This weekend I learned a valuable lesson from my toddler. It almost seems as if I’m learning as much from him as he is from me these days, though I think his lessons may be far more profound!
This weekend, we strolled on the boardwalk at the Jersey shore and watched all the lights dance across the piers. Elijah loves watching pretty much any amusement ride – especially the roller coaster.
We came upon a haunted house ride that has some seriously disturbing imagery. The thing creeps ME out, so I was preparing to scoop up Elijah and walk away quickly the moment he showed fear.
He looked up at the towering monster that loomed over us . . . red glaring eyes and smoke pouring from his mouth, and said . . .
. . . “Hug?”
I blinked, and said . . .”what?!”
He pointed to the monster, held up both of his hands and yelled “HUG!”
My son wanted to hug the fear right out of the devil.
That moment seriously softened my heart and reminded me that most monsters are really only scary because of our own imaginations.
My kid will seriously walk up to anyone. He’ll smile, wave, dance . . . whatever strikes him at the moment.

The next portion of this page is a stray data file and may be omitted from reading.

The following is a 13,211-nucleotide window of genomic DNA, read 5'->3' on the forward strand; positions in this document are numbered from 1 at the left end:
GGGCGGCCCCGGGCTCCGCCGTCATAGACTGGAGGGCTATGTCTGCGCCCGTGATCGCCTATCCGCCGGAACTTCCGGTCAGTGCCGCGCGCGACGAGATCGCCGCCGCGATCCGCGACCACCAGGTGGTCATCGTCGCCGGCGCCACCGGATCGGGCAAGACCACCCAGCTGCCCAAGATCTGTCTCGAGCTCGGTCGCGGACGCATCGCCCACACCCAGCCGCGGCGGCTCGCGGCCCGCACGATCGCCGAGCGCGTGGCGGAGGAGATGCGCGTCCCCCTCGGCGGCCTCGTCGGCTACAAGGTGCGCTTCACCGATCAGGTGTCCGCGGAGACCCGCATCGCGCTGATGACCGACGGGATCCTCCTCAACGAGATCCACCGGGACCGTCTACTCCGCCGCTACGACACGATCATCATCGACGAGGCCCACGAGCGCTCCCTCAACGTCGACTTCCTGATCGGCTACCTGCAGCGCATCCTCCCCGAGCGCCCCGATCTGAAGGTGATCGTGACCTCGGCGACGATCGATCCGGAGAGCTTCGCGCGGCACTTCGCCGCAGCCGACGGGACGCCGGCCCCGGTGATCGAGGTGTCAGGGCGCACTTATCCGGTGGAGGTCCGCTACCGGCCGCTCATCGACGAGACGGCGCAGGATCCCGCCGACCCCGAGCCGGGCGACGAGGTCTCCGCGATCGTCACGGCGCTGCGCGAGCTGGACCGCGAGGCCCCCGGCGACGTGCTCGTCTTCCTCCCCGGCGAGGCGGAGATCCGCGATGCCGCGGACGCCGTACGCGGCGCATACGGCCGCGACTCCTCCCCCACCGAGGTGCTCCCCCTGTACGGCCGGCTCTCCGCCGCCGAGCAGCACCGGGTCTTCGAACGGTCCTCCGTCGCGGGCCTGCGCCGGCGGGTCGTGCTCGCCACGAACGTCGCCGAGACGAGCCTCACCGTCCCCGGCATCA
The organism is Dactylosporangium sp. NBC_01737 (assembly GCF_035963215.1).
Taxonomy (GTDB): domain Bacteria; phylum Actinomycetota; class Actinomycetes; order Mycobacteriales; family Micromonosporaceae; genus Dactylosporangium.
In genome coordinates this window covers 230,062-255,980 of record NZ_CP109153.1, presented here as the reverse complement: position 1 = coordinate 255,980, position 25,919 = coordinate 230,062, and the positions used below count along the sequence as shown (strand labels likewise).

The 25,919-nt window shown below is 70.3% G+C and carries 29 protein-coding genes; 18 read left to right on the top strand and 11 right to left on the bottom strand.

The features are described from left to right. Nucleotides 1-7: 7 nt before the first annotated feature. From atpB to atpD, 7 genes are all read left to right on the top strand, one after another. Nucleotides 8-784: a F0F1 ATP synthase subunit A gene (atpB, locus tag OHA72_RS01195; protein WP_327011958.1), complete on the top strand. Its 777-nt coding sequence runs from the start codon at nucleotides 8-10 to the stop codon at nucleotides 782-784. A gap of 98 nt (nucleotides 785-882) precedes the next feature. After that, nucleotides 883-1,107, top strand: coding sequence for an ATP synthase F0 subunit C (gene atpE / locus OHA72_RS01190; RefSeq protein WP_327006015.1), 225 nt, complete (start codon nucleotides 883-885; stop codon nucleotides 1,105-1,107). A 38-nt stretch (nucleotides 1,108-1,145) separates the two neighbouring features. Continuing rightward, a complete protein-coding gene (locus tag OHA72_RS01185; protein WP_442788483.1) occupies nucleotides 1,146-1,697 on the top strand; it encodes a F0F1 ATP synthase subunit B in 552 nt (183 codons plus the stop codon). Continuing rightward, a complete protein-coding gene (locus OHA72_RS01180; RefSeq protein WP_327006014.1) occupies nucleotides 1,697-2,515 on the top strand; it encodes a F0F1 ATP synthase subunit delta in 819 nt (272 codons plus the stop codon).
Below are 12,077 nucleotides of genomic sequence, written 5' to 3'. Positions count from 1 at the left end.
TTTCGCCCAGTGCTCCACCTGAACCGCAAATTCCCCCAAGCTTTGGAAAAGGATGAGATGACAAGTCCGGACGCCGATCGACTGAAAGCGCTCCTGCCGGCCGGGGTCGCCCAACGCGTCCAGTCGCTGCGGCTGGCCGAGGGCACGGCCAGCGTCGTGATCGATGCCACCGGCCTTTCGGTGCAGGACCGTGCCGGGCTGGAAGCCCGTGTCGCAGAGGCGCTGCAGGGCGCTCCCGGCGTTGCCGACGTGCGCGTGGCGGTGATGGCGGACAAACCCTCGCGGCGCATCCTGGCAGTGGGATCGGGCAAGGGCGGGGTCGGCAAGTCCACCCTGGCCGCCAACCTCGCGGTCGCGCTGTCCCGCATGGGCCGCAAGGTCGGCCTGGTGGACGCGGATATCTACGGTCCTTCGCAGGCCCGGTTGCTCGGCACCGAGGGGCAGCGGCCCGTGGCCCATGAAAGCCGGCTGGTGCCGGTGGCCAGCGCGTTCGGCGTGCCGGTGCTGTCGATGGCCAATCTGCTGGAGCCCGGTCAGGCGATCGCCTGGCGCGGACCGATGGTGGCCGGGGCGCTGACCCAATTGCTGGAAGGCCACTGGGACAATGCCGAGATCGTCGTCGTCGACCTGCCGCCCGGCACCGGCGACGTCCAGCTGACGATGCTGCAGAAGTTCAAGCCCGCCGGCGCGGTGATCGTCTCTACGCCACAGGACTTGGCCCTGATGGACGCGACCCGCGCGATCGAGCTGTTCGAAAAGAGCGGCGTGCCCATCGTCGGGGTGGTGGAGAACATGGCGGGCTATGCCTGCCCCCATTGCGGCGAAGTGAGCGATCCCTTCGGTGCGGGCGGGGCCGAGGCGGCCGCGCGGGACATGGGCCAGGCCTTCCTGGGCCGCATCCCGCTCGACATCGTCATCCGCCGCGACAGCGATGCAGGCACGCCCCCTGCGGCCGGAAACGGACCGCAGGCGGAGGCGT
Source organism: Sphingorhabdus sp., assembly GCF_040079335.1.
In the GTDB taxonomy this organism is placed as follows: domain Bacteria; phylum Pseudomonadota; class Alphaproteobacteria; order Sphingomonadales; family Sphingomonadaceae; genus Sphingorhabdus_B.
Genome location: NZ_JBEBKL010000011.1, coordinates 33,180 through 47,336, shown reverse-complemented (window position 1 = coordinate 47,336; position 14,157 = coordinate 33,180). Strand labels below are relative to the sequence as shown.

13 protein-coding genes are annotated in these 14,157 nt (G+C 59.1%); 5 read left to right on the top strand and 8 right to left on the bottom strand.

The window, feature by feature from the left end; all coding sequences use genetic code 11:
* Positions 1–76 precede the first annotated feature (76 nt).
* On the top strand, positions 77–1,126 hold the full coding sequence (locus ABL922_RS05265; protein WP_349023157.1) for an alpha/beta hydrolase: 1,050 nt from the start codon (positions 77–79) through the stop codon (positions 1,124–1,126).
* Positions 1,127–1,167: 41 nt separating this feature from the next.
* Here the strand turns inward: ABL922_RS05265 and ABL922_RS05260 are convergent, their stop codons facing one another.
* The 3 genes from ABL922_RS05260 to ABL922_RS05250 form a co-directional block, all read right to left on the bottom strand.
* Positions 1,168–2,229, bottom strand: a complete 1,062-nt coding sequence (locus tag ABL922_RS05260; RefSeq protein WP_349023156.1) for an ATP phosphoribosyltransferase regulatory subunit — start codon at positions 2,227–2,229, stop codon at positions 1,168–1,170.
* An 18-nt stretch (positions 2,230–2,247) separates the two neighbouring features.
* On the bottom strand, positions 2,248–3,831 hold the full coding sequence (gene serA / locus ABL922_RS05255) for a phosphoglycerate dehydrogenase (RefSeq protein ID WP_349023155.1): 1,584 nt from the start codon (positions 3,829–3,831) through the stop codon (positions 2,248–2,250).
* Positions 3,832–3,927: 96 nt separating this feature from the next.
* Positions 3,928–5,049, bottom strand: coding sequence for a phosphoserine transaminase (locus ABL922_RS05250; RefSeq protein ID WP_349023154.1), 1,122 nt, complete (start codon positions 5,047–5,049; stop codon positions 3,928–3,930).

Most of the time, I absolutely love this about him. When he makes elderly women on park benches giggle, when people at the store can’t help but stop and chat…even when random strangers on the street want to give him high-fives.
Cat’s. He’ll even entertain cats.
Sometimes, though . . . I get a little freaked out. It’s embarrassing, because I shouldn’t be . . . but we all have people we tend to steer clear of, right?
Like . . . the scruffy guy on the boardwalk picking up trash.
The cross-looking biker dude riding the train.
Embarrassingly enough, these are my monsters. These are the people I may have passed quickly with my eyes down in order to avoid striking conversation with.
These are people I may have judged, and that is something I should not be doing to anyone.
The gruff guy on the boardwalk picking up trash talked and danced with my son, and told me what great parents my husband and I must be.
The cross-looking biker dude on the train turned out to be a big teddy bear, making faces and playing peek-a-boo with Elijah through most of our ride to New York.
I’ve decided I want to be more like my kid – he truly doesn’t discriminate, and is willing to pass the love out to anyone who’s willing to receive.
Today’s message? Smiles don’t discriminate.
Share the love, hug a monster.
This post first appeared on Eco Chic.